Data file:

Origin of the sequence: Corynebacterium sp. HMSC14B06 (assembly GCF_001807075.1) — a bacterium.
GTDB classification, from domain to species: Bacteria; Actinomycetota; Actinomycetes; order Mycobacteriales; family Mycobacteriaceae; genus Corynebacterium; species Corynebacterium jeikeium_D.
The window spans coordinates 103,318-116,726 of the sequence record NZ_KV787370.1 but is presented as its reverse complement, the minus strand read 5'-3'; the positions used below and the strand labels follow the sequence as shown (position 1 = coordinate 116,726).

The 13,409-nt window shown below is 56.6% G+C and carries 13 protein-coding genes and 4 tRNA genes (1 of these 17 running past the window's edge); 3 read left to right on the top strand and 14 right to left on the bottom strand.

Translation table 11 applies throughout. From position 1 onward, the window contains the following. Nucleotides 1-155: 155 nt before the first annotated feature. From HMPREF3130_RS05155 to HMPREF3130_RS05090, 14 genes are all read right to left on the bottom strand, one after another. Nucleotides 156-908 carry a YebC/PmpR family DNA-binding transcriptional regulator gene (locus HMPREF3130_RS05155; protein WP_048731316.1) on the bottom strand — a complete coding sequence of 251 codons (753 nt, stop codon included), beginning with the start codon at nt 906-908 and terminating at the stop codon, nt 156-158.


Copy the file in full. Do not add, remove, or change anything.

Origin of the sequence: Corynebacterium sp. HMSC14B06 (assembly GCF_001807075.1) — a bacterium.
GTDB classification, from domain to species: Bacteria; Actinomycetota; Actinomycetes; order Mycobacteriales; family Mycobacteriaceae; genus Corynebacterium; species Corynebacterium jeikeium_D.
The window spans coordinates 103,318-116,726 of the sequence record NZ_KV787370.1 but is presented as its reverse complement, the minus strand read 5'-3'; the positions used below and the strand labels follow the sequence as shown (position 1 = coordinate 116,726).

The 13,409-nt window shown below is 56.6% G+C and carries 13 protein-coding genes and 4 tRNA genes (1 of these 17 running past the window's edge); 3 read left to right on the top strand and 14 right to left on the bottom strand.

Translation table 11 applies throughout. From position 1 onward, the window contains the following. Nucleotides 1-155: 155 nt before the first annotated feature. From HMPREF3130_RS05155 to HMPREF3130_RS05090, 14 genes are all read right to left on the bottom strand, one after another. Nucleotides 156-908 carry a YebC/PmpR family DNA-binding transcriptional regulator gene (locus HMPREF3130_RS05155; protein WP_048731316.1) on the bottom strand — a complete coding sequence of 251 codons (753 nt, stop codon included), beginning with the start codon at nt 906-908 and terminating at the stop codon, nt 156-158.